Scientists discover Freshly Printed Magnets
During metal processing in the 3D laser printer, temperatures of more than 2,500 degrees Celsius are reached within milliseconds, causing some components of the alloys to evaporate. It looks quite inconspicuous to the casual beholder, hardly like groundbreaking innovation: a small metallic chessboard, four millimeters long on either side. At first glance, it shines like polished steel; at second glance, minute differences in color are visible: The tiny chessboard has 16 squares, eight appear slightly darker, the other eight a bit lighter.
“Empa researchers spotted an opportunity – and are now using the effect to create new alloys with novel properties and embed them in 3D-printed metallic workpieces with micrometer precision.”
The unassuming material sample goes to show that 3D printing with the help of laser beams and metal powder is not only suitable for creating new geometric shapes, but also for producing new materials with completely new functionalities. While widely considered a problem inherent to the process, Empa researchers spotted an opportunity – and are now using the effect to create new alloys with novel properties and embed them in 3D-printed metallic workpieces with micrometer precision. The small chessboard is a particularly obvious example: Eight squares are magnetic, eight non-magnetic – the entire piece has been 3D-printed from a single grade of metal powder. Only the power and duration of the laser beam varied.
As a starting point, an Empa team led by Aryan Arabi-Hashemi and Christian Leinenbach used a special type of stainless steel, which was developed some 20 years ago by the company Hempel Special Metals in Dübendorf, among others. The so-called P2000 steel does not contain nickel, but around one percent of nitrogen. P2000-steel does not cause allergies and is well suited for medical applications. It is particularly hard, which makes conventional milling more difficult. Unfortunately, at first glance it also seems unsuitable as a base material for 3D laser printing: In the melting zone of the laser beam, the temperature quickly peaks. This is why a large part of the nitrogen within the metal normally evaporates, and the P2000 steel changes its properties.
“It is very challenging to use laser printing to identify potential permanent magnet phases for bulk materials because of the need to develop the necessary microstructure,” says CMI scientist Ikenna Nlebedim. “But this research shows that additive manufacturing can be used to rapidly and economically identifying promising permanent magnet alloys.”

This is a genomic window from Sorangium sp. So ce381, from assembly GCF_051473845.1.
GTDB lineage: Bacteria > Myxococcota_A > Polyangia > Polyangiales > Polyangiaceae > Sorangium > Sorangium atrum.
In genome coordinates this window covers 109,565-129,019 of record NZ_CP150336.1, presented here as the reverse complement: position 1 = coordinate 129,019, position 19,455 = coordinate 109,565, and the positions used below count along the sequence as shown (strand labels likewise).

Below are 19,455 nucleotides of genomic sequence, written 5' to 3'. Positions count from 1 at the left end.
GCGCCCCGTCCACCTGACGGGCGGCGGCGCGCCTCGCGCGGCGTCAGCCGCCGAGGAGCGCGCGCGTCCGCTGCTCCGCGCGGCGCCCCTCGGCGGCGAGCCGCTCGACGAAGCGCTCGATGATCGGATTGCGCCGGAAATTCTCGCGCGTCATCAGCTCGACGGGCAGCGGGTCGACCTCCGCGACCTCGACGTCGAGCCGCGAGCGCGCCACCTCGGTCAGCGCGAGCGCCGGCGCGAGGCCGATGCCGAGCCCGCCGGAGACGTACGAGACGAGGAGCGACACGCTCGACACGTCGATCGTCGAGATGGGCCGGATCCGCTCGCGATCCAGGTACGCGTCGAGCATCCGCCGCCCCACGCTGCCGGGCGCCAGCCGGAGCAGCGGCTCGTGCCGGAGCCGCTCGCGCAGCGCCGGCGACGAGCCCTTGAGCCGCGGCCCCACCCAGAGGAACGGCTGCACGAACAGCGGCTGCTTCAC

Turning a problem into an advantage
Arabi-Hashemi and Leinenbach managed to turn this drawback into an advantage. They modified the scanning speed of the laser and the intensity of the laser beam, which melts the particles in the metal powder bed, and thus varied the size and lifetime of the liquid melt pool in a specified manner. In the smallest case, the pool was 200 microns in diameter and 50 microns deep, in the largest case 350 microns wide and 200 microns deep. The larger melt pool allows much more nitrogen to evaporate from the alloy; the solidifying steel crystallizes with a high proportion of magnetizable ferrite. In the case of the smallest melt pool, the melted steel solidifies much faster. The nitrogen remains in the alloy; the steel crystallizes mainly in the form of non-magnetic austenite
Shape Memory Alloys become smart
The experiment, which seems like a mere gimmick, could soon add a crucial tool to the methodology of metal production and processing. “In 3D laser printing, we can easily reach temperatures of more than 2500 degrees Celsius locally,” says Leinenbach. “This allows us to vaporize various components of an alloy in a targeted manner – e.g. manganese, aluminum, zinc, carbon, and many more – and thus locally change the chemical composition of the alloy.” The method is not limited to stainless steel, but can also be useful for many other alloys.
Fine structures for the electric motor of the future
The ability to produce different alloy compositions with micrometer precision in a single component could also be helpful in the design of more efficient electric motors. For the first time, it is now possible to build the stator and the rotor of the electric motor from magnetically finely structured materials and thus make better use of the geometry of the magnetic fields.